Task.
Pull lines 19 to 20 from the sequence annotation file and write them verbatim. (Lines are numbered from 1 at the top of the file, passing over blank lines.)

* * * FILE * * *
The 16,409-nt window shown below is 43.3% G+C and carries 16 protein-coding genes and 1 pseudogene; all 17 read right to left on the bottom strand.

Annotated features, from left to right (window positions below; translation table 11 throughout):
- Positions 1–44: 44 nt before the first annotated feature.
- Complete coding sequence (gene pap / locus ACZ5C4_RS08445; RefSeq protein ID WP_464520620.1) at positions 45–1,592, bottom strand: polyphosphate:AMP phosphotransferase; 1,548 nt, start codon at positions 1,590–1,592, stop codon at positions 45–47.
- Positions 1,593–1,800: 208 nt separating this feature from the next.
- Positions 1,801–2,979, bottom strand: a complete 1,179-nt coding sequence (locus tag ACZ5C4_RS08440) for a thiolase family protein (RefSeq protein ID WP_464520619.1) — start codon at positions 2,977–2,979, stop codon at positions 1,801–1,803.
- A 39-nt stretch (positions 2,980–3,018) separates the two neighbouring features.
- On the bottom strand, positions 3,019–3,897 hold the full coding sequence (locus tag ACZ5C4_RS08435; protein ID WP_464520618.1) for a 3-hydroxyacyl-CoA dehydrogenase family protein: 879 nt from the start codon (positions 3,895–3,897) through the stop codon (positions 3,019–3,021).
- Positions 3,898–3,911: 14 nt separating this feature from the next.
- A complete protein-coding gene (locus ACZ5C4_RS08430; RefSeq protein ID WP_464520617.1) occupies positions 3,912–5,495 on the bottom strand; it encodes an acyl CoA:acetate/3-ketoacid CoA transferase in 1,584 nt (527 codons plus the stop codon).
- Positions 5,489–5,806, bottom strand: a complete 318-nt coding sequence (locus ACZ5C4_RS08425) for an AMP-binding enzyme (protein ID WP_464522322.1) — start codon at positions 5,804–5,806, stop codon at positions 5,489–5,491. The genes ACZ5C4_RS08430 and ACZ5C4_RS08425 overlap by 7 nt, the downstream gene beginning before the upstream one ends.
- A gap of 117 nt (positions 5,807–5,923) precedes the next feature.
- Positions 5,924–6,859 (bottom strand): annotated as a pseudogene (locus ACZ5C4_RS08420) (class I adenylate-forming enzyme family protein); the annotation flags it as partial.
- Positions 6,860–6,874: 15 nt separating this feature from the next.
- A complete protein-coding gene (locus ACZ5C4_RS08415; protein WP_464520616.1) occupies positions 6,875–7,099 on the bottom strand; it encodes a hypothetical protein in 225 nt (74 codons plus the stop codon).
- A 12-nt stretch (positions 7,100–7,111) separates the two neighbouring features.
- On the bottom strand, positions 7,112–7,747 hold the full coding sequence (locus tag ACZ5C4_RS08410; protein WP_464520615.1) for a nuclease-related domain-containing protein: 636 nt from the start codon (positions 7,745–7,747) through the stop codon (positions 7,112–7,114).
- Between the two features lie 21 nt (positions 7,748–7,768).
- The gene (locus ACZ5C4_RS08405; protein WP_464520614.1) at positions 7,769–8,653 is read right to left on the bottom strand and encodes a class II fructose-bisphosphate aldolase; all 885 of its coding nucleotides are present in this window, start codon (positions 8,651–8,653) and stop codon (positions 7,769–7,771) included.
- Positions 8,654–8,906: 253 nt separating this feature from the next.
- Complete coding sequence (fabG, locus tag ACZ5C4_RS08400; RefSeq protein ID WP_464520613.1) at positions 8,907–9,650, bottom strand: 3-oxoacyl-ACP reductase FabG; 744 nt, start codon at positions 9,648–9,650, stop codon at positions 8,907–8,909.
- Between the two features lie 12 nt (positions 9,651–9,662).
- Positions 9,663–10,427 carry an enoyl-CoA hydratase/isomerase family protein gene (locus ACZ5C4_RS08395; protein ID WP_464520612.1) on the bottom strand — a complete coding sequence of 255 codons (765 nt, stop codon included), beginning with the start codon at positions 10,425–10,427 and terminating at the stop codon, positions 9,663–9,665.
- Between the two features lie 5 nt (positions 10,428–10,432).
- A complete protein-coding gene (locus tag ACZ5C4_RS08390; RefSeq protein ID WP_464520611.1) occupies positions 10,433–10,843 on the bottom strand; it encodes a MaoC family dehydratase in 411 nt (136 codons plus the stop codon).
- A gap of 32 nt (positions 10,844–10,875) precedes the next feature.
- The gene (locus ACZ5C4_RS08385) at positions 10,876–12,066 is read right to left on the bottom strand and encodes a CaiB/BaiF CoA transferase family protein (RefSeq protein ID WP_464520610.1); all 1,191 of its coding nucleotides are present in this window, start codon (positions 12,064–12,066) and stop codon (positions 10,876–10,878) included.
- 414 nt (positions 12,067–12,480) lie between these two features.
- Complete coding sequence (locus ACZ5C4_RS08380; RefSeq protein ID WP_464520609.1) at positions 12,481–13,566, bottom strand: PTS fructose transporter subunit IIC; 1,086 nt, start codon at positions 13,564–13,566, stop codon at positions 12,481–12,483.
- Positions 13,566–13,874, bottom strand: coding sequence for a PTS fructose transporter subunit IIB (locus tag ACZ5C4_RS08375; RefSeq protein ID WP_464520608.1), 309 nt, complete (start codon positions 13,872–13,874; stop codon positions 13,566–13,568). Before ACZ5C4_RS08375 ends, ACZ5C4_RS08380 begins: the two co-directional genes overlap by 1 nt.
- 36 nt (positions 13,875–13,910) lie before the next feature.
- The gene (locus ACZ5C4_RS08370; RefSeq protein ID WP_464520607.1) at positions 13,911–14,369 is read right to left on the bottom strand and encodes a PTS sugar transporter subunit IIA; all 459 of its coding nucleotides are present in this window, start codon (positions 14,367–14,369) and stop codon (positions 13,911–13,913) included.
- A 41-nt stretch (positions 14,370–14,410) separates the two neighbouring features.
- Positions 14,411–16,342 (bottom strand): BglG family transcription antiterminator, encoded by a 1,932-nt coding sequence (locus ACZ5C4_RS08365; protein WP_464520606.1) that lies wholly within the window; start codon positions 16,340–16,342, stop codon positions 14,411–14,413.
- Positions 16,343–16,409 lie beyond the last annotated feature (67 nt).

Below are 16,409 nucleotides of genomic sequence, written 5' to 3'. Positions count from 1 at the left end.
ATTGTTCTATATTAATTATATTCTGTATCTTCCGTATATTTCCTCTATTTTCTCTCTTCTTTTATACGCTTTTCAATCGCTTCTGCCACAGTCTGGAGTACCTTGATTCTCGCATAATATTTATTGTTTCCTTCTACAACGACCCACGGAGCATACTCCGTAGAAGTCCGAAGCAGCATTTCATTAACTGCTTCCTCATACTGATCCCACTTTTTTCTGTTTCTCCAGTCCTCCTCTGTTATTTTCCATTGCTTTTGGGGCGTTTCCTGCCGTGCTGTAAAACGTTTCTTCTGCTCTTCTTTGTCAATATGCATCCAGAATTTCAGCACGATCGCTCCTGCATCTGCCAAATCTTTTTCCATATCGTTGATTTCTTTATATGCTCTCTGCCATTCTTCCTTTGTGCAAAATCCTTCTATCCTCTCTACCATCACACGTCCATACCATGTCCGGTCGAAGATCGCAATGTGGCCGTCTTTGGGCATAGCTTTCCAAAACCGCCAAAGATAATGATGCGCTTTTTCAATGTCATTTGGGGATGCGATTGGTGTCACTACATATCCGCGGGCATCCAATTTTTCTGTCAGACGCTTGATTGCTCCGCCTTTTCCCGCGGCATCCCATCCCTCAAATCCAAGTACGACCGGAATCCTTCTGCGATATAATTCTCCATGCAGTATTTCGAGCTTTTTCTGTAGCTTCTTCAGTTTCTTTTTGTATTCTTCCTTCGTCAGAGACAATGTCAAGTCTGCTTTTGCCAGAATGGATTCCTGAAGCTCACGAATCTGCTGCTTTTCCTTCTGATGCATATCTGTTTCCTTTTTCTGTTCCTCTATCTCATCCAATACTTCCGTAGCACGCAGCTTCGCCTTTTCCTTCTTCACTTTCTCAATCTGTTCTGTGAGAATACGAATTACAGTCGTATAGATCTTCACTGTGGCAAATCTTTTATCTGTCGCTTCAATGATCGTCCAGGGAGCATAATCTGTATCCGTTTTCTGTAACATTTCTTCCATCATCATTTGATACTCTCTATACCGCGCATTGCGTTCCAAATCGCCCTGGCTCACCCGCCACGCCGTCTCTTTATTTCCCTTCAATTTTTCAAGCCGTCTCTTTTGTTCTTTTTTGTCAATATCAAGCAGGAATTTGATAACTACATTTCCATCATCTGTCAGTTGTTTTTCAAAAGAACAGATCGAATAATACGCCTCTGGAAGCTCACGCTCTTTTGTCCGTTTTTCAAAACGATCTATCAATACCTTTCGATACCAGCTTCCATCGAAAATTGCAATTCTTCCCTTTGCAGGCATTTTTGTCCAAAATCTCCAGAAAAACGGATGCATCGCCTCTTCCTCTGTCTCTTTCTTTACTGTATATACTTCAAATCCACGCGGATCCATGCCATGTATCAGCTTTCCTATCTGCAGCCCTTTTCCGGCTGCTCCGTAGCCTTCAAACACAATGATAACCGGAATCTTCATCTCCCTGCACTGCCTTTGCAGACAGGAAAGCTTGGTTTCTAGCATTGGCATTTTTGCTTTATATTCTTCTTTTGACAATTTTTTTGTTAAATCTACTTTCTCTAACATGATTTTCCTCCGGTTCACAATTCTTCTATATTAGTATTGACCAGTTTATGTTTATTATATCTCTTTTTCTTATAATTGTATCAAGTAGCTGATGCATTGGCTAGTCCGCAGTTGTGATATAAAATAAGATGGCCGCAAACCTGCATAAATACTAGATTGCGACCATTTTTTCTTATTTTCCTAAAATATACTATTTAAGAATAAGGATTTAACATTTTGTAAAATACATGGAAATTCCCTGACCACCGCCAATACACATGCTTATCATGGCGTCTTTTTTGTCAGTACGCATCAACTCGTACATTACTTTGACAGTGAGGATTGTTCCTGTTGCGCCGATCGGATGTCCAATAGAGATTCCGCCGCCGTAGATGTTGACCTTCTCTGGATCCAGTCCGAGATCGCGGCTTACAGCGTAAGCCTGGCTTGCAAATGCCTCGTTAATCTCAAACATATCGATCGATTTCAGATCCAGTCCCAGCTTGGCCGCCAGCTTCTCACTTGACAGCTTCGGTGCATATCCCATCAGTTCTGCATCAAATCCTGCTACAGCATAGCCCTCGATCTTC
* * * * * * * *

- The gene (locus ACZ5C4_RS08405; protein WP_464520614.1) at positions 7,769–8,653 is read right to left on the bottom strand and encodes a class II fructose-bisphosphate aldolase; all 885 of its coding nucleotides are present in this window, start codon (positions 8,651–8,653) and stop codon (positions 7,769–7,771) included.
- Positions 8,654–8,906: 253 nt separating this feature from the next.